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Encinitas seeking grants to fight sea level rise

Combating sea level rise recently became more of a priority in Encinitas.

The council unanimously directed staff at the June 18 meeting to apply for a total of $500,000 in grant funding that would map out areas vulnerable to sea level rise and investigate potential solutions such as dune restoration.

Katherine Weldon, the city’s shoreline preservation manager, said coastal erosion has been a problem since the 1980s. When beaches are parched, large storms damage roads and homes.

Because of sand replenishment projects over the past 15 years, the beaches are in pretty good shape right now, she noted. However, she added, rising sea levels pose a threat over the long term.

Weldon cited a 2012 study from the National Resource Council that found sea levels in California are expected to rise 3 feet over the next century. The combination of sea level rise and periodic El Nino events holds the potential to be “very destructive,” she said.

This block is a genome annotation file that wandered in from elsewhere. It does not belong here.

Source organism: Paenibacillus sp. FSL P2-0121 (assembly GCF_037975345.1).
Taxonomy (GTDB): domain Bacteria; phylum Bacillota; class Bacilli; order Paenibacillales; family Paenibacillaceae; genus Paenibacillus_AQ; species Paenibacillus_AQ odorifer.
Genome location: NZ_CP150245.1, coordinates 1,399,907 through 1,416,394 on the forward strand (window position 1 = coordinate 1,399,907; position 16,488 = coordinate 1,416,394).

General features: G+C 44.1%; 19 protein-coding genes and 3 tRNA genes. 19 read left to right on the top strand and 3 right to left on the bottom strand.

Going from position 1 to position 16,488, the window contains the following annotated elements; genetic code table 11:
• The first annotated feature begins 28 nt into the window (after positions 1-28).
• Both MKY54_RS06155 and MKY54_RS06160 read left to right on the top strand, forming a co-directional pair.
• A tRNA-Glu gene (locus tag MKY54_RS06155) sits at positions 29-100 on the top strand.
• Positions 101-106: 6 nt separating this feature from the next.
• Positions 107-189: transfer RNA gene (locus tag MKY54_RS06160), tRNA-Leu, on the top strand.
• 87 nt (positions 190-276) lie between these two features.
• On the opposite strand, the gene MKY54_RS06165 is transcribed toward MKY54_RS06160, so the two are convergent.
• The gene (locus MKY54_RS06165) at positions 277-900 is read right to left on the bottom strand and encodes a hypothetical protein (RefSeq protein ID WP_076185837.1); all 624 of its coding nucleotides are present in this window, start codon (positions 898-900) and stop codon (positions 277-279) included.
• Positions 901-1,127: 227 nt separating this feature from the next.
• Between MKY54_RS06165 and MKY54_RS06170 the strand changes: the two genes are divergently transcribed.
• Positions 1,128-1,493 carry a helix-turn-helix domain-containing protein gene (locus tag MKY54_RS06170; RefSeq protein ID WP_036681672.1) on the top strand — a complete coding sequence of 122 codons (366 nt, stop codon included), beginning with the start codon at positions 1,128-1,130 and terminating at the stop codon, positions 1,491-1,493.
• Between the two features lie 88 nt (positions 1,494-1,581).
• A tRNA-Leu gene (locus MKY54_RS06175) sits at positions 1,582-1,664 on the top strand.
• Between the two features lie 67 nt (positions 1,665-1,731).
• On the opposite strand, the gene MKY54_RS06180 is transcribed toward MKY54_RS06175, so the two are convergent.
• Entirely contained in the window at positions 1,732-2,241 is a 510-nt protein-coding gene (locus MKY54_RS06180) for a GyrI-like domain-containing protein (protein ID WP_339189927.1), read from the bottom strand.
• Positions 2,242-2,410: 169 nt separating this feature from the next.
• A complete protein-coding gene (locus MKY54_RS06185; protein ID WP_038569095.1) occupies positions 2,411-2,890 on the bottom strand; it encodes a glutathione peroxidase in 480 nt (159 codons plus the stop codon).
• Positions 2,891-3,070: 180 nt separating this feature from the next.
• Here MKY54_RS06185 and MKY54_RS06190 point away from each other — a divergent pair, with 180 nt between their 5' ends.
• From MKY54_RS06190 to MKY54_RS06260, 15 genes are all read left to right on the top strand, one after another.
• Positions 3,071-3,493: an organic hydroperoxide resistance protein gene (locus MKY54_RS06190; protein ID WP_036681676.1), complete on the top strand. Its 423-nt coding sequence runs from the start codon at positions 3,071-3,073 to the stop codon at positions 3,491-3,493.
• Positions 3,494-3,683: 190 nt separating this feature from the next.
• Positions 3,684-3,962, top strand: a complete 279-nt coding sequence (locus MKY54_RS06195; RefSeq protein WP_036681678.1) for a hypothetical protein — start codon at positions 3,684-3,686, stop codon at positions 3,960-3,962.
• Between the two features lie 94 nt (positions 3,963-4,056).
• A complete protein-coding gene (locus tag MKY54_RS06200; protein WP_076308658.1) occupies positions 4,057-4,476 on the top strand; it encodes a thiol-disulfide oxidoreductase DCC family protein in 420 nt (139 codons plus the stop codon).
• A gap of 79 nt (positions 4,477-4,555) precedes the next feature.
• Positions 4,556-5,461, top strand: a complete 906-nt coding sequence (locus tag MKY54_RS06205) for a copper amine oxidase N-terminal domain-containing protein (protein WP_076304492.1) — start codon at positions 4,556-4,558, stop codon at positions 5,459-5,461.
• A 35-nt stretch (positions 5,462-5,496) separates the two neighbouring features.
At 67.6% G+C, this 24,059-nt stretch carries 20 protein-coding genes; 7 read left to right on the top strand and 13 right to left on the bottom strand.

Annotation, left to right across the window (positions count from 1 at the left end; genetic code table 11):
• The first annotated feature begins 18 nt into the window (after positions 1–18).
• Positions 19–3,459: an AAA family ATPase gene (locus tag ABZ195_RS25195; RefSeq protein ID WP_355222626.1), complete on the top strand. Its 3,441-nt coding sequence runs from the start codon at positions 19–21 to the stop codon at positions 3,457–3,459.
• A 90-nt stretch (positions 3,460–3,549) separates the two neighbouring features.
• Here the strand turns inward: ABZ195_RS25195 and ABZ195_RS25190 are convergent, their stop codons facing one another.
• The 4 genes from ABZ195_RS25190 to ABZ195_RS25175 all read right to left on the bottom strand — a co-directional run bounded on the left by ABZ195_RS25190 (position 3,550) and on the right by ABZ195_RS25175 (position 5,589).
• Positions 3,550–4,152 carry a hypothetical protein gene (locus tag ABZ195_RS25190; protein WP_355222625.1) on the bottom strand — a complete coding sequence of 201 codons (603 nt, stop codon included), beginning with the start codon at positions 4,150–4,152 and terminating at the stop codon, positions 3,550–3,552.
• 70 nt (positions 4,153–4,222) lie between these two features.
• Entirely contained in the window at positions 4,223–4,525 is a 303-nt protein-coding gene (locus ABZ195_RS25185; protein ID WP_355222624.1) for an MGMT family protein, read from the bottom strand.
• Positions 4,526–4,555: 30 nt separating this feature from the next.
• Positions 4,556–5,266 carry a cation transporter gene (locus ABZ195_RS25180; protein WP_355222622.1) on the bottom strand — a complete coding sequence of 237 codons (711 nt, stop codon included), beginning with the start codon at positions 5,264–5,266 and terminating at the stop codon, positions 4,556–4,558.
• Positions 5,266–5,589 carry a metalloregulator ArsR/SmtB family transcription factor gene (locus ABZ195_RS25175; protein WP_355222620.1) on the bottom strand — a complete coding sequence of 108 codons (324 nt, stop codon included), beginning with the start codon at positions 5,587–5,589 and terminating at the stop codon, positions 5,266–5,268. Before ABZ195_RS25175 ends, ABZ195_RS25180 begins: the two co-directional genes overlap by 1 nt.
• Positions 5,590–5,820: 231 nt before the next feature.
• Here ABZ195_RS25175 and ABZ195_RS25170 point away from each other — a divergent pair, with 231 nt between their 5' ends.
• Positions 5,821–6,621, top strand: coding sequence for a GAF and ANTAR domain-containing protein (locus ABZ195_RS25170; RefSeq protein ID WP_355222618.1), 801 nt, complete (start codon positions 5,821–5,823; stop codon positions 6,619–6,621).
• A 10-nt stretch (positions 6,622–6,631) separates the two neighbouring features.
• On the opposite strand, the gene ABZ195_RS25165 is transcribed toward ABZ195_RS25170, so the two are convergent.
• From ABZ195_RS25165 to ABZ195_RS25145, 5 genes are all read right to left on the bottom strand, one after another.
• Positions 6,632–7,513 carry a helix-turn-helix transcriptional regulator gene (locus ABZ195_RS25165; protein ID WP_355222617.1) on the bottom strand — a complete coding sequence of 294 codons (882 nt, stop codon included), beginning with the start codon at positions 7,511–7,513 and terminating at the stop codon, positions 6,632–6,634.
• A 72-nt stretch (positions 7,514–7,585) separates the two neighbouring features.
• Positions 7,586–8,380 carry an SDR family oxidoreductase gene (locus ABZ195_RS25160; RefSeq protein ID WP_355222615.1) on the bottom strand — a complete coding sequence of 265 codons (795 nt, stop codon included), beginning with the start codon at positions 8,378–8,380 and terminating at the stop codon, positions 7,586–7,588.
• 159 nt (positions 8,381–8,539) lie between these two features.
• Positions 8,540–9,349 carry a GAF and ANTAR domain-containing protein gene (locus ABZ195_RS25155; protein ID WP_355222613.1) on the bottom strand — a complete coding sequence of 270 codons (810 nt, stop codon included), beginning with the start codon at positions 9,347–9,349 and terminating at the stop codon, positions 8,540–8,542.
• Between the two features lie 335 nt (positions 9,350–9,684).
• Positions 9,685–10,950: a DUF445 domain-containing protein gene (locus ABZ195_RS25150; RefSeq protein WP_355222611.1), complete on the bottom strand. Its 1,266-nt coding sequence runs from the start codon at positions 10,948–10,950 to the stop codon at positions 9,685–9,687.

The city will pursue $250,000 in grant funding from the California Ocean Protection Council. If awarded, the grant would map local roads, sewage treatment plants and other pieces of infrastructure that would be affected by higher sea levels.

Building on that, the grant would illuminate adaptation strategies.

The city is also trying to secure $250,000 from the Coastal Conservancy Climate Ready Grant Program to look at natural or “green” solutions to absorb wave energy, such as dune restoration or oyster beds.

Councilwoman Teresa Barth said the grant applications should specify the need to also look at potential impacts to coastal agriculture.

“The situation with the inundation — it’s not just that water comes up and sits there,” Barth said. “It’s salt water — and that destroys agriculture.”

The city has a 50-year plan to regularly replenish beaches, a key factor in staving off sea level rise. However, the project recently missed a federal funding deadline, and the city won’t have the chance to reapply for at least two years.

In the meantime, Encinitas plans to expand a program that places local sand from construction projects and excavated lagoons on beaches.

The council approved an environmental analysis of the local sand project at the June 18 meeting, though it asked the Environmental Commission to also review the document in the future.


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